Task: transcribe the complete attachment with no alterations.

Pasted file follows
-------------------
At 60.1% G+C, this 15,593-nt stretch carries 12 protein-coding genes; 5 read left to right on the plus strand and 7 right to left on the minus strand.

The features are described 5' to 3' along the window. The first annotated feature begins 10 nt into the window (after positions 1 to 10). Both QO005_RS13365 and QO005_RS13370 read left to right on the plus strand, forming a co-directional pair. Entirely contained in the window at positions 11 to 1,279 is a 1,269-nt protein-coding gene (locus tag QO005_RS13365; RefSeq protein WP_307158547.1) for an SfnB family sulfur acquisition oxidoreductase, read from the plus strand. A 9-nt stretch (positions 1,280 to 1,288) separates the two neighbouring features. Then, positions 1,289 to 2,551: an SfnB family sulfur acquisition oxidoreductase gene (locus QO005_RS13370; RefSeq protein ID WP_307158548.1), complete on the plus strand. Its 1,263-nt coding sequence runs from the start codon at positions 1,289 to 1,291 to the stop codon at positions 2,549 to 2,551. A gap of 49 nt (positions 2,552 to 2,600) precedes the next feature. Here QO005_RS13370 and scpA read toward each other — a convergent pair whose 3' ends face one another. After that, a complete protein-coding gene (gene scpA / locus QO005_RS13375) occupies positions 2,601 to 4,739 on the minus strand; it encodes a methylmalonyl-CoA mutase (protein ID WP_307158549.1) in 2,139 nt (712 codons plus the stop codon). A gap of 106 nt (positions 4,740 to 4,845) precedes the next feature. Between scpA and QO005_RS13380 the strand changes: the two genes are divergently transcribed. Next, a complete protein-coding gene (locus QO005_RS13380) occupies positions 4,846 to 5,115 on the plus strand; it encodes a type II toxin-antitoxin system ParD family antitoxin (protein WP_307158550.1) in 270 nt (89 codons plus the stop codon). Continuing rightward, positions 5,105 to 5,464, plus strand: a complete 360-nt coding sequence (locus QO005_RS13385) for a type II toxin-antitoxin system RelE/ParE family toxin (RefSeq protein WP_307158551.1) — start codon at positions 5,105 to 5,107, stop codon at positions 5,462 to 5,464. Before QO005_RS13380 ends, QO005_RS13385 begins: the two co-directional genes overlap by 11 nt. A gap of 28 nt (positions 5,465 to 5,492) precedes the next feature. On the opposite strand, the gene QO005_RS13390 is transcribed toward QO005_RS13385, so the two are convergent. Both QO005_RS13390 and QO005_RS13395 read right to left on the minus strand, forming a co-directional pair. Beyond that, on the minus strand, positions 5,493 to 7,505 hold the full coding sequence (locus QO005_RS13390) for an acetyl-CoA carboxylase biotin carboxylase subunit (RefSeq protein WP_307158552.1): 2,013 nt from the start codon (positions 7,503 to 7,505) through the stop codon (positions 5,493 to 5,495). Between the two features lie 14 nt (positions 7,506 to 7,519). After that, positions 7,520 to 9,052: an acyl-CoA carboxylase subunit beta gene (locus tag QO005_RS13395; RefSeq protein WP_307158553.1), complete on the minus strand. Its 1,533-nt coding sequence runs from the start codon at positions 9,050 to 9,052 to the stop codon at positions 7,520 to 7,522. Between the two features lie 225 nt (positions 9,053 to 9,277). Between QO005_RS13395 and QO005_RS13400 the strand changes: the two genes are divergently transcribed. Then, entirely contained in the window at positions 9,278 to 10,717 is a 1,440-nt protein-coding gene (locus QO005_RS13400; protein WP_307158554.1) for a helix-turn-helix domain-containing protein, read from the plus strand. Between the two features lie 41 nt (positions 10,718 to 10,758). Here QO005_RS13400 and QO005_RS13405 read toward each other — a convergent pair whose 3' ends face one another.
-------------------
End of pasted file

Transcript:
At 60.1% G+C, this 15,593-nt stretch carries 12 protein-coding genes; 5 read left to right on the plus strand and 7 right to left on the minus strand.

The features are described 5' to 3' along the window. The first annotated feature begins 10 nt into the window (after positions 1 to 10). Both QO005_RS13365 and QO005_RS13370 read left to right on the plus strand, forming a co-directional pair. Entirely contained in the window at positions 11 to 1,279 is a 1,269-nt protein-coding gene (locus tag QO005_RS13365; RefSeq protein WP_307158547.1) for an SfnB family sulfur acquisition oxidoreductase, read from the plus strand. A 9-nt stretch (positions 1,280 to 1,288) separates the two neighbouring features. Then, positions 1,289 to 2,551: an SfnB family sulfur acquisition oxidoreductase gene (locus QO005_RS13370; RefSeq protein ID WP_307158548.1), complete on the plus strand. Its 1,263-nt coding sequence runs from the start codon at positions 1,289 to 1,291 to the stop codon at positions 2,549 to 2,551. A gap of 49 nt (positions 2,552 to 2,600) precedes the next feature. Here QO005_RS13370 and scpA read toward each other — a convergent pair whose 3' ends face one another. After that, a complete protein-coding gene (gene scpA / locus QO005_RS13375) occupies positions 2,601 to 4,739 on the minus strand; it encodes a methylmalonyl-CoA mutase (protein ID WP_307158549.1) in 2,139 nt (712 codons plus the stop codon). A gap of 106 nt (positions 4,740 to 4,845) precedes the next feature. Between scpA and QO005_RS13380 the strand changes: the two genes are divergently transcribed. Next, a complete protein-coding gene (locus QO005_RS13380) occupies positions 4,846 to 5,115 on the plus strand; it encodes a type II toxin-antitoxin system ParD family antitoxin (protein WP_307158550.1) in 270 nt (89 codons plus the stop codon). Continuing rightward, positions 5,105 to 5,464, plus strand: a complete 360-nt coding sequence (locus QO005_RS13385) for a type II toxin-antitoxin system RelE/ParE family toxin (RefSeq protein WP_307158551.1) — start codon at positions 5,105 to 5,107, stop codon at positions 5,462 to 5,464. Before QO005_RS13380 ends, QO005_RS13385 begins: the two co-directional genes overlap by 11 nt. A gap of 28 nt (positions 5,465 to 5,492) precedes the next feature. On the opposite strand, the gene QO005_RS13390 is transcribed toward QO005_RS13385, so the two are convergent. Both QO005_RS13390 and QO005_RS13395 read right to left on the minus strand, forming a co-directional pair. Beyond that, on the minus strand, positions 5,493 to 7,505 hold the full coding sequence (locus QO005_RS13390) for an acetyl-CoA carboxylase biotin carboxylase subunit (RefSeq protein WP_307158552.1): 2,013 nt from the start codon (positions 7,503 to 7,505) through the stop codon (positions 5,493 to 5,495). Between the two features lie 14 nt (positions 7,506 to 7,519). After that, positions 7,520 to 9,052: an acyl-CoA carboxylase subunit beta gene (locus tag QO005_RS13395; RefSeq protein WP_307158553.1), complete on the minus strand. Its 1,533-nt coding sequence runs from the start codon at positions 9,050 to 9,052 to the stop codon at positions 7,520 to 7,522. Between the two features lie 225 nt (positions 9,053 to 9,277). Between QO005_RS13395 and QO005_RS13400 the strand changes: the two genes are divergently transcribed. Then, entirely contained in the window at positions 9,278 to 10,717 is a 1,440-nt protein-coding gene (locus QO005_RS13400; protein WP_307158554.1) for a helix-turn-helix domain-containing protein, read from the plus strand. Between the two features lie 41 nt (positions 10,718 to 10,758). Here QO005_RS13400 and QO005_RS13405 read toward each other — a convergent pair whose 3' ends face one another.